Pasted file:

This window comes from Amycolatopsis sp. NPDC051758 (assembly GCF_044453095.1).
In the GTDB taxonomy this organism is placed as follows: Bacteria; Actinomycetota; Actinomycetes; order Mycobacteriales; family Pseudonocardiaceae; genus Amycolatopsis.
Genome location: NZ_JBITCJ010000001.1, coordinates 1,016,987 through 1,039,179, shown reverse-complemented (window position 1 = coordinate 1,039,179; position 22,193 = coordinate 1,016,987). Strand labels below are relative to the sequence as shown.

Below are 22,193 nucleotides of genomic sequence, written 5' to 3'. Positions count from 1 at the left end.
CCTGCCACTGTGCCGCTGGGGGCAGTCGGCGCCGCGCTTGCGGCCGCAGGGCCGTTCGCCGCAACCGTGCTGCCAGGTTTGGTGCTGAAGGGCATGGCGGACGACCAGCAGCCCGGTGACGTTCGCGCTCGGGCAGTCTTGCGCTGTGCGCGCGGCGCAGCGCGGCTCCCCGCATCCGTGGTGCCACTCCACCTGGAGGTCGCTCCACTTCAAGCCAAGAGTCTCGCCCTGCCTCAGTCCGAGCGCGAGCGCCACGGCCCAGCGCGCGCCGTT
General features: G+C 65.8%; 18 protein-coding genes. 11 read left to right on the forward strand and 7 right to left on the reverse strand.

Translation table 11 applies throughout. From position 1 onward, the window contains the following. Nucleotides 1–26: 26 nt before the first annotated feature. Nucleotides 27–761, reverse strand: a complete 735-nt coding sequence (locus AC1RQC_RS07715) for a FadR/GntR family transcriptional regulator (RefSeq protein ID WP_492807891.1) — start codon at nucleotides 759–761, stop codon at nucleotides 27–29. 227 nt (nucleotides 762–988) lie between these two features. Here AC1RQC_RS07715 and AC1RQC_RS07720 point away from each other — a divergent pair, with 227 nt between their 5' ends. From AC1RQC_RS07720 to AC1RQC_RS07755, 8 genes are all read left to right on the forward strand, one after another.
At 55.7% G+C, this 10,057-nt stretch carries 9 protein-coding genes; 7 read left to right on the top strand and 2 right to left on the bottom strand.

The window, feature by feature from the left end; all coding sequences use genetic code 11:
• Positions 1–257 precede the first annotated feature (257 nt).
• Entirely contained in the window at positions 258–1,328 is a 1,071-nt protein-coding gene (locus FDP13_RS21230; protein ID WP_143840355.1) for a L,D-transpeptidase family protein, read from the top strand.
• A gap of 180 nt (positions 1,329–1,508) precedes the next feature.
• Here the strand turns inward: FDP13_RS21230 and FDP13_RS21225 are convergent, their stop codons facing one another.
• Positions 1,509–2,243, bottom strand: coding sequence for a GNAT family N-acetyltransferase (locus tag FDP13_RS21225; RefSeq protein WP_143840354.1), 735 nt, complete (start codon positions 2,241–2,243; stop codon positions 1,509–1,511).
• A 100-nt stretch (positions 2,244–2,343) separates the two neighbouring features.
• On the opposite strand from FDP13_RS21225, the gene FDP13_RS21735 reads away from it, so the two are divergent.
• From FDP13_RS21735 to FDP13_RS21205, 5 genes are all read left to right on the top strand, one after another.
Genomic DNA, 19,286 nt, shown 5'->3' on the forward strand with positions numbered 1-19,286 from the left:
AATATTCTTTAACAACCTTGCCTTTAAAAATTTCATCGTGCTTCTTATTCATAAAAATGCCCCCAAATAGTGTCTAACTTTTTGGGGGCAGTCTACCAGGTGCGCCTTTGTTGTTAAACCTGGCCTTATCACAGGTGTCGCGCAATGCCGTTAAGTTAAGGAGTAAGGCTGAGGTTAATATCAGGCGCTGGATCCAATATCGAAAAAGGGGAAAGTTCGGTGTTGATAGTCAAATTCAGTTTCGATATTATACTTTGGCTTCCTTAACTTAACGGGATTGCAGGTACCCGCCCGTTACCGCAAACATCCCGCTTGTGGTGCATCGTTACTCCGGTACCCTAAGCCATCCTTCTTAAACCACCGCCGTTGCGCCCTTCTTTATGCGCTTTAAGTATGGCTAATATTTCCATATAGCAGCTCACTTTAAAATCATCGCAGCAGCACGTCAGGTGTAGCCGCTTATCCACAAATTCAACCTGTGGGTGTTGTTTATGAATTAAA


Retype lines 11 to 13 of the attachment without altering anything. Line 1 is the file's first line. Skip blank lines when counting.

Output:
• Entirely contained in the window at positions 258–1,328 is a 1,071-nt protein-coding gene (locus FDP13_RS21230; protein ID WP_143840355.1) for a L,D-transpeptidase family protein, read from the top strand.
• A gap of 180 nt (positions 1,329–1,508) precedes the next feature.
• Here the strand turns inward: FDP13_RS21230 and FDP13_RS21225 are convergent, their stop codons facing one another.